While City Council now has a comfortable majority that is usually in favor of new housing and not instinctively hostile to density, an 8-3 majority is in many cases not a big enough majority to overcome opposition to new projects, including really, really good ones.
Why? Because the state of Texas, despite its supposed commitment to property rights, requires any zoning change to be supported by 3/4 of the governing body if the rezoning is protested by those who own at least 20% of the property within a 200-ft radius of the parcel. In Austin that means you need 9 of 11 votes on Council to get the zoning change passed.
To be clear, the petition’s validity is based not on the number of people who sign, but on the amount of land they own. In some circumstances it only takes one or two large property owners to satisfy the 20% requirement. That’s some medieval logic.
For instance, last week neighbors opposed to a rezoning to allow five rowhouse on Alamo St. (including one unit at 60% AMI) filed a valid petition and very nearly doomed a project that was supported by the neighborhood association, the neighborhood plan contact team and included a unit permanently dedicated to a low-income household. The rezoning ultimately passed 10-1, with only Kathie Tovo opposed, but the developer’s team was no doubt sweating bullets waiting to see how the two other density-averse CMs (Alison Alter and Leslie Pool) would vote.
Here’s a list of the properties whose owners were eligible to sign the petition, according to a staff report. You can see on the right how the impact of their signature is determined by the size of their lot.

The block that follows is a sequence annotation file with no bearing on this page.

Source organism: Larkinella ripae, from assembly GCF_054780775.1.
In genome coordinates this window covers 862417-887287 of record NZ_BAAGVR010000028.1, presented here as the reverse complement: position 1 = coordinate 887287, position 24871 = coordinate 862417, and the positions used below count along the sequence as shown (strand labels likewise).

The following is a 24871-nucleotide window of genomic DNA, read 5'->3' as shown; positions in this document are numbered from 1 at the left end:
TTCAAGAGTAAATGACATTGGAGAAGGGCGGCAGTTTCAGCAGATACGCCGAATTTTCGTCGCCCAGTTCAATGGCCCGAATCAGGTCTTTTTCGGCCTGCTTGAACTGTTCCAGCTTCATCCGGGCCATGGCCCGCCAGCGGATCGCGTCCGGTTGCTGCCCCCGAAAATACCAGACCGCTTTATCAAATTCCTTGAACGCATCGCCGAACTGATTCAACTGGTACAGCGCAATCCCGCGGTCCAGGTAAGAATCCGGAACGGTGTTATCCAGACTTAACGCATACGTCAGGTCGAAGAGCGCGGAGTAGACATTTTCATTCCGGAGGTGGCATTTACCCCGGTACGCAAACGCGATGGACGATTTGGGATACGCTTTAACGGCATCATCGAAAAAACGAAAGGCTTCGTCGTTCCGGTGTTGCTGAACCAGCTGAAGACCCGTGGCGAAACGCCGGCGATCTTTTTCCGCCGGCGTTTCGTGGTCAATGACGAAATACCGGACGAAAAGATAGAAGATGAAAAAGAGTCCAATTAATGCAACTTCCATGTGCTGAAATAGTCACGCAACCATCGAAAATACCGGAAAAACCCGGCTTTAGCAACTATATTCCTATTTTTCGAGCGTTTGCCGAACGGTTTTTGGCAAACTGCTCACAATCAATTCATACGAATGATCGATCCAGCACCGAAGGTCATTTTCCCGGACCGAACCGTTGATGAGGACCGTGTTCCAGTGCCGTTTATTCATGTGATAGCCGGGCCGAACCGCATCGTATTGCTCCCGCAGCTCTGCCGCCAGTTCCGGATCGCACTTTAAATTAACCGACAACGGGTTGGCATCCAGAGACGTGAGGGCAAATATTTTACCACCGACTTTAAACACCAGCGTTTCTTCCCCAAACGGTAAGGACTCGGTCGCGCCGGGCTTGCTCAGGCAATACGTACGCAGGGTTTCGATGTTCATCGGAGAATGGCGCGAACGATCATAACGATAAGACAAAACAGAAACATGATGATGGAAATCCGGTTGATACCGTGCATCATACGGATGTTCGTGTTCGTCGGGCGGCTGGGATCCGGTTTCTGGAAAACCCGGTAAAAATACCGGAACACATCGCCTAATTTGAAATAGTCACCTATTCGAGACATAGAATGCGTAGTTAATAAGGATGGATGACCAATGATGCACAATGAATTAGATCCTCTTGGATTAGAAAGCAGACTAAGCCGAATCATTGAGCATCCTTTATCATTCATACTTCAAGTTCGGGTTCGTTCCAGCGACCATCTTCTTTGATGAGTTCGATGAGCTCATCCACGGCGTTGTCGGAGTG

Meanwhile, over on Rutherford Rd, a 228-unit affordable housing project is similarly threatened by a valid petition organized by neighbors who say the new housing will bring additional traffic and threaten their property values. Fortunately I think that project, because it’s 100% affordable, will also be approved by Council.
I’m less optimistic, however, about the prospects of another petition-threatened project on E. MLK, where a developer is seeking to upzone a lot to add six units. It’s exactly the kind of place where we could use some new density, but it’s not hard to imagine three Council members being swayed to oppose the project just based on the neighborhood opposition.
Many in Austin politics, particularly the anti-density crowd, like to blame state government for our affordability woes, highlighting the state prohibition on inclusionary zoning and rent control. Well, valid petitions are a barrier to affordability whose elimination might actually receive bipartisan support. While plenty of Republicans are land use hypocrites who believe that exclusionary zoning is one of the essential powers of government, there are others who actually believe all of that property rights stuff and don’t like the idea of a couple pesky neighbors preventing you from doing what you want with your land.
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